• Lynn Canyon Park: A free alternative to the Capilano Suspension Bridge, Lynn Canyon offers hiking trails, a suspension bridge, and a 30-foot swimming hole.
  • Deep Cove: A picturesque village known for kayaking, canoeing, and hiking trails like the Quarry Rock hike with views of the Indian Arm.
  • Lonsdale Quay Market: A popular waterfront market with shops, restaurants, and the SeaBus terminal connecting to downtown Vancouver.
  • Shipyards District: The revitalized Lower Lonsdale area features the Shipbuilders' Square, restaurants, breweries, and the Polygon Gallery.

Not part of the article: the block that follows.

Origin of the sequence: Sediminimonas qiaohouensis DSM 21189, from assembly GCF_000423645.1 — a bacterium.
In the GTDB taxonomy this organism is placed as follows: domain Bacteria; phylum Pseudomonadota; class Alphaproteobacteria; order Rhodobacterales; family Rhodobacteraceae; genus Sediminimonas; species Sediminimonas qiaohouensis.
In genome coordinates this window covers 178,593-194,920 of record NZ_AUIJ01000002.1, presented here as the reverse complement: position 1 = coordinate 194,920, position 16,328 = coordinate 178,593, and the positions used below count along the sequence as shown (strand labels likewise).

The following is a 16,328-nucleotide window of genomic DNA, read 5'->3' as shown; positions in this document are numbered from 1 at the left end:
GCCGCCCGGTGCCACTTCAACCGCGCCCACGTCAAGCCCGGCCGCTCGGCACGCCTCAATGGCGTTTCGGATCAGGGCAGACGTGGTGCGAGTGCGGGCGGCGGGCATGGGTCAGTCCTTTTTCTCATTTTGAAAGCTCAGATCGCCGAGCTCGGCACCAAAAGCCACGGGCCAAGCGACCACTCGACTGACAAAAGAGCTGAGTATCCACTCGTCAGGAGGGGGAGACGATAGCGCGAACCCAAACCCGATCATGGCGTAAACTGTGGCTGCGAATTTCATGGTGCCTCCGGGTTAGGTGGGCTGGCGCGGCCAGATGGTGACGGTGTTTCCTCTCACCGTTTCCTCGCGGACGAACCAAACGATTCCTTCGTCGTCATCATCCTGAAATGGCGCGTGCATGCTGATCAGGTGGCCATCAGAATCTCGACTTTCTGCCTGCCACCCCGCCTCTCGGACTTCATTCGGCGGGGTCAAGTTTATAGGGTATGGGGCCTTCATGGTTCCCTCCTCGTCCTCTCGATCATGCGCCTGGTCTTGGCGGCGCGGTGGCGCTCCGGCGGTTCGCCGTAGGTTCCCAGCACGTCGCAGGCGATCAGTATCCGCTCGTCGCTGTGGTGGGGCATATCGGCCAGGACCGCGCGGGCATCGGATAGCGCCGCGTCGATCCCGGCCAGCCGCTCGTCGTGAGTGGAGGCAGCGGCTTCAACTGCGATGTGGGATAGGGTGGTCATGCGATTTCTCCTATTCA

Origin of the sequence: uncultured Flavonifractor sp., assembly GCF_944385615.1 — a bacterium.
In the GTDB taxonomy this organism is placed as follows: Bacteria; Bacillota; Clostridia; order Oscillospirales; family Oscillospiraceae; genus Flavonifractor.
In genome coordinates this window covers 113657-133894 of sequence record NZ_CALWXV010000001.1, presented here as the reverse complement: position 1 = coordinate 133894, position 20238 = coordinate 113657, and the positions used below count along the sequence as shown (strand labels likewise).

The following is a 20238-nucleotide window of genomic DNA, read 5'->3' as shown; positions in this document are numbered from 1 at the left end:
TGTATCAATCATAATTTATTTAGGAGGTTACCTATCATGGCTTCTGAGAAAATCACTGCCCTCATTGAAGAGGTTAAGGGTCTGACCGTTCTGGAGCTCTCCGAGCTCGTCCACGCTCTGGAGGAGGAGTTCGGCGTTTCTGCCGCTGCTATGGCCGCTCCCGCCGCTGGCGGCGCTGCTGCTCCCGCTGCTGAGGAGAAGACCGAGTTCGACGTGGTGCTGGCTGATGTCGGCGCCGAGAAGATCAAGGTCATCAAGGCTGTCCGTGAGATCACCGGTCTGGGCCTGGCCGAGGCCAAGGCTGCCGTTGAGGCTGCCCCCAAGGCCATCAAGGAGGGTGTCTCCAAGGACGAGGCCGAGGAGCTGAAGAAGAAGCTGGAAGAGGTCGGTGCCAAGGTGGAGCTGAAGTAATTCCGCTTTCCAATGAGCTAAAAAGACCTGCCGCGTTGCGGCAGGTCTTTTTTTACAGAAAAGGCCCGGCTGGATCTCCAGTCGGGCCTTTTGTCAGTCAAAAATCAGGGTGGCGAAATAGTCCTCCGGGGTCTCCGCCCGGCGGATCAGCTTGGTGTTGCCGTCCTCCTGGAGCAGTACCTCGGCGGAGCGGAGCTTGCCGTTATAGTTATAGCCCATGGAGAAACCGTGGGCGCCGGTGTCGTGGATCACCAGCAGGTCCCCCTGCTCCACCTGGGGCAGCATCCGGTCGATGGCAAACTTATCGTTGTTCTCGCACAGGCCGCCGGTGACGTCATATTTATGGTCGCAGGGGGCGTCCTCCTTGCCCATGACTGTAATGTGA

• Seymour River Fish Hatchery: Located at the end of the Seymour Demonstration Forest, the incubator offers a glimpse into salmon conservation efforts.
  • Maplewood Farm: A small petting zoo and farm with over 200 animals, perfect for families.


North Vancouver's natural beauty and outdoor activities make it a top destination for visitors to the Vancouver area. The city offers a mix of free parks and paid attractions for all ages and interests.


Local Food of North Vancouver, British Columbia, Canada

North Vancouver has a vibrant local food scene with several initiatives supporting urban agriculture and access to fresh, nutritious food:

  • Farmers Markets: The city hosts several farmers markets throughout the year, including the Lonsdale Quay Farmers Market and the Edgemont Village Farmers Market. These markets allow residents to purchase locally grown produce, baked goods, and artisanal products directly from farmers and producers.